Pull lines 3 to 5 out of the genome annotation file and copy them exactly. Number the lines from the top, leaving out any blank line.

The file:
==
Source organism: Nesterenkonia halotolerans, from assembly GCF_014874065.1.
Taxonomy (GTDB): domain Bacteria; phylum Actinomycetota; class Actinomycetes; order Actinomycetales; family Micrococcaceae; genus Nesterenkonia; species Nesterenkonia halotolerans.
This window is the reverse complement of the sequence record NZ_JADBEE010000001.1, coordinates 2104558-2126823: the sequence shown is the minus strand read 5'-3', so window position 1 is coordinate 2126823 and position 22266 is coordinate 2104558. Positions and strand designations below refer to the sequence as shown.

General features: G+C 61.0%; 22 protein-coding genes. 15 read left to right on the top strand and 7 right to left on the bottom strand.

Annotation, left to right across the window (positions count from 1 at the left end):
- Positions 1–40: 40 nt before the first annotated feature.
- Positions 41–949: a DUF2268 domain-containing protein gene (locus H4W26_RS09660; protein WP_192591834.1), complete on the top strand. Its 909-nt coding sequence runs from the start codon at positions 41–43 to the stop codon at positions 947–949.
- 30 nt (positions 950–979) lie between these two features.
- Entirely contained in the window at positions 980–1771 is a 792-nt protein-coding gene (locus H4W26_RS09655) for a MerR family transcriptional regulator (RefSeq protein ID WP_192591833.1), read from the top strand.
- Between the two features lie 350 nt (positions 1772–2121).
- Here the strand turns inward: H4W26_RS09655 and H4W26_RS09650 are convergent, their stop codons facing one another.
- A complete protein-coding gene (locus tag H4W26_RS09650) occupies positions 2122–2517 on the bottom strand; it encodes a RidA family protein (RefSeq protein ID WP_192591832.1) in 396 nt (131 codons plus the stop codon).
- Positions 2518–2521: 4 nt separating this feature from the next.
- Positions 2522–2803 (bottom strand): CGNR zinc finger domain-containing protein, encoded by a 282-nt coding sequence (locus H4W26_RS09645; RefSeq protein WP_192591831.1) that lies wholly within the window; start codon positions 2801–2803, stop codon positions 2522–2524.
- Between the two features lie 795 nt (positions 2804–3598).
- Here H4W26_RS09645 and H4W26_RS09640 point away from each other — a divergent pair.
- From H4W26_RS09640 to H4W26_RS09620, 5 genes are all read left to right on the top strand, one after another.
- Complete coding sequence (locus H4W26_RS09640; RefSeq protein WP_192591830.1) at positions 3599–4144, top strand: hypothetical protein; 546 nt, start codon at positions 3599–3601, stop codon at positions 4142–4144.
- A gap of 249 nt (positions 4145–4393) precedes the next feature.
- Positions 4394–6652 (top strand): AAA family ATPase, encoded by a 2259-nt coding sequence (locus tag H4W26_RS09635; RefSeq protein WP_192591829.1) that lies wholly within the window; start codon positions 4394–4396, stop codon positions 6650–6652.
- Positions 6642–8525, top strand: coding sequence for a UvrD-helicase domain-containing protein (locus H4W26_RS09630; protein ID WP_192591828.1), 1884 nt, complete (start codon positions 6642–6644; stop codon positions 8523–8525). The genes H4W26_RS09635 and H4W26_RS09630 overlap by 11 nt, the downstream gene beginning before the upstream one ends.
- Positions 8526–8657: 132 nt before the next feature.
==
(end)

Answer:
This window is the reverse complement of the sequence record NZ_JADBEE010000001.1, coordinates 2104558-2126823: the sequence shown is the minus strand read 5'-3', so window position 1 is coordinate 2126823 and position 22266 is coordinate 2104558. Positions and strand designations below refer to the sequence as shown.

General features: G+C 61.0%; 22 protein-coding genes. 15 read left to right on the top strand and 7 right to left on the bottom strand.

Annotation, left to right across the window (positions count from 1 at the left end):